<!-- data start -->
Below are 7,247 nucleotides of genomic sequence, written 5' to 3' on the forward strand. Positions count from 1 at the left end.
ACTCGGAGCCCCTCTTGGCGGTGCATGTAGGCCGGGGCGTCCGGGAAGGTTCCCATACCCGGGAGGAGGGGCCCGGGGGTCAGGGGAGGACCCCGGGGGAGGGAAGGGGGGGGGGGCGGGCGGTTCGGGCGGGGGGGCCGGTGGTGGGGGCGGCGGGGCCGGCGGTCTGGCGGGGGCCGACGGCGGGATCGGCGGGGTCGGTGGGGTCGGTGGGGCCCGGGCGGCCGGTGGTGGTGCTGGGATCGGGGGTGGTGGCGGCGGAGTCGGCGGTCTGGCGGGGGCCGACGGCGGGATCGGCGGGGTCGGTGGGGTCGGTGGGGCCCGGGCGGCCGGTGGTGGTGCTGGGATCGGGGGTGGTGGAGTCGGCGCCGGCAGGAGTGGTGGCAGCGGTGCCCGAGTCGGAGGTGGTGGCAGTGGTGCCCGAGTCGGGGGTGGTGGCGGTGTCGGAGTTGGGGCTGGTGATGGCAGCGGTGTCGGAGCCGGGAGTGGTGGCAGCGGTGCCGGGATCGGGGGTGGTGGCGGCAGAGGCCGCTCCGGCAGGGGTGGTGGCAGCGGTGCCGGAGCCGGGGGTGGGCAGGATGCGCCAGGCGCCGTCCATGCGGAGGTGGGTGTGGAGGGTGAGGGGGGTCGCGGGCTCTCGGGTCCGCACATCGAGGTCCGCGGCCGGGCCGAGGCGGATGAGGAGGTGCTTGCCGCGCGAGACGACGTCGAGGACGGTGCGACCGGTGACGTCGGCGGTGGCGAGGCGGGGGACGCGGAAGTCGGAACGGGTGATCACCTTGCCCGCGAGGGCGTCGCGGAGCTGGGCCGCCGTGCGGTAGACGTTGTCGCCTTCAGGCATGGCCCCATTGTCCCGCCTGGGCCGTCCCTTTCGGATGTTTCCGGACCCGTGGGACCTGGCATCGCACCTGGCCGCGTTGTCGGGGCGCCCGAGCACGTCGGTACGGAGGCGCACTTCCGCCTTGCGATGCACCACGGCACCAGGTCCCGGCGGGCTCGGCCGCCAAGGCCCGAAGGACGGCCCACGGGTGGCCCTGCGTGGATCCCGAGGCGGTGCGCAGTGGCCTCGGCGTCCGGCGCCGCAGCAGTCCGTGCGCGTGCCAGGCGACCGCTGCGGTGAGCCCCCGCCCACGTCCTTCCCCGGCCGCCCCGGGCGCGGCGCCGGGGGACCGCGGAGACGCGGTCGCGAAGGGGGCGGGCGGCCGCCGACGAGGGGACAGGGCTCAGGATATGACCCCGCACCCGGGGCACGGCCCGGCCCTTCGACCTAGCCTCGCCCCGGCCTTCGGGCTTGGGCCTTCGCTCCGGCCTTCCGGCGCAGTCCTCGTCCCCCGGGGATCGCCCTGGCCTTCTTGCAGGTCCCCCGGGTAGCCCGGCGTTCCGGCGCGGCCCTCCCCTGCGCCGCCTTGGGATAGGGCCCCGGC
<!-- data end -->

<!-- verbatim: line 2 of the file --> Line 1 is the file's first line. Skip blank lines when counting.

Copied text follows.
ACTCGGAGCCCCTCTTGGCGGTGCATGTAGGCCGGGGCGTCCGGGAAGGTTCCCATACCCGGGAGGAGGGGCCCGGGGGTCAGGGGAGGACCCCGGGGGAGGGAAGGGGGGGGGGGCGGGCGGTTCGGGCGGGGGGGCCGGTGGTGGGGGCGGCGGGGCCGGCGGTCTGGCGGGGGCCGACGGCGGGATCGGCGGGGTCGGTGGGGTCGGTGGGGCCCGGGCGGCCGGTGGTGGTGCTGGGATCGGGGGTGGTGGCGGCGGAGTCGGCGGTCTGGCGGGGGCCGACGGCGGGATCGGCGGGGTCGGTGGGGTCGGTGGGGCCCGGGCGGCCGGTGGTGGTGCTGGGATCGGGGGTGGTGGAGTCGGCGCCGGCAGGAGTGGTGGCAGCGGTGCCCGAGTCGGAGGTGGTGGCAGTGGTGCCCGAGTCGGGGGTGGTGGCGGTGTCGGAGTTGGGGCTGGTGATGGCAGCGGTGTCGGAGCCGGGAGTGGTGGCAGCGGTGCCGGGATCGGGGGTGGTGGCGGCAGAGGCCGCTCCGGCAGGGGTGGTGGCAGCGGTGCCGGAGCCGGGGGTGGGCAGGATGCGCCAGGCGCCGTCCATGCGGAGGTGGGTGTGGAGGGTGAGGGGGGTCGCGGGCTCTCGGGTCCGCACATCGAGGTCCGCGGCCGGGCCGAGGCGGATGAGGAGGTGCTTGCCGCGCGAGACGACGTCGAGGACGGTGCGACCGGTGACGTCGGCGGTGGCGAGGCGGGGGACGCGGAAGTCGGAACGGGTGATCACCTTGCCCGCGAGGGCGTCGCGGAGCTGGGCCGCCGTGCGGTAGACGTTGTCGCCTTCAGGCATGGCCCCATTGTCCCGCCTGGGCCGTCCCTTTCGGATGTTTCCGGACCCGTGGGACCTGGCATCGCACCTGGCCGCGTTGTCGGGGCGCCCGAGCACGTCGGTACGGAGGCGCACTTCCGCCTTGCGATGCACCACGGCACCAGGTCCCGGCGGGCTCGGCCGCCAAGGCCCGAAGGACGGCCCACGGGTGGCCCTGCGTGGATCCCGAGGCGGTGCGCAGTGGCCTCGGCGTCCGGCGCCGCAGCAGTCCGTGCGCGTGCCAGGCGACCGCTGCGGTGAGCCCCCGCCCACGTCCTTCCCCGGCCGCCCCGGGCGCGGCGCCGGGGGACCGCGGAGACGCGGTCGCGAAGGGGGCGGGCGGCCGCCGACGAGGGGACAGGGCTCAGGATATGACCCCGCACCCGGGGCACGGCCCGGCCCTTCGACCTAGCCTCGCCCCGGCCTTCGGGCTTGGGCCTTCGCTCCGGCCTTCCGGCGCAGTCCTCGTCCCCCGGGGATCGCCCTGGCCTTCTTGCAGGTCCCCCGGGTAGCCCGGCGTTCCGGCGCGGCCCTCCCCTGCGCCGCCTTGGGATAGGGCCCCGGC